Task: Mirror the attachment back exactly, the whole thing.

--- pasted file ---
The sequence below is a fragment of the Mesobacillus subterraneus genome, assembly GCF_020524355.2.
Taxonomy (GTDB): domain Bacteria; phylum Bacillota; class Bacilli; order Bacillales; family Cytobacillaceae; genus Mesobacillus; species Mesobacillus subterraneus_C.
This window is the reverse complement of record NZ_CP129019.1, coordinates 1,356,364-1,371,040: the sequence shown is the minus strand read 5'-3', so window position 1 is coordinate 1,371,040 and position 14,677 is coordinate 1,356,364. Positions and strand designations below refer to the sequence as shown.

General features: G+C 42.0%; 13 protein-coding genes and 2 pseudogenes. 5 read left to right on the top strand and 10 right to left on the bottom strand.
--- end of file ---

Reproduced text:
The sequence below is a fragment of the Mesobacillus subterraneus genome, assembly GCF_020524355.2.
Taxonomy (GTDB): domain Bacteria; phylum Bacillota; class Bacilli; order Bacillales; family Cytobacillaceae; genus Mesobacillus; species Mesobacillus subterraneus_C.
This window is the reverse complement of record NZ_CP129019.1, coordinates 1,356,364-1,371,040: the sequence shown is the minus strand read 5'-3', so window position 1 is coordinate 1,371,040 and position 14,677 is coordinate 1,356,364. Positions and strand designations below refer to the sequence as shown.

General features: G+C 42.0%; 13 protein-coding genes and 2 pseudogenes. 5 read left to right on the top strand and 10 right to left on the bottom strand.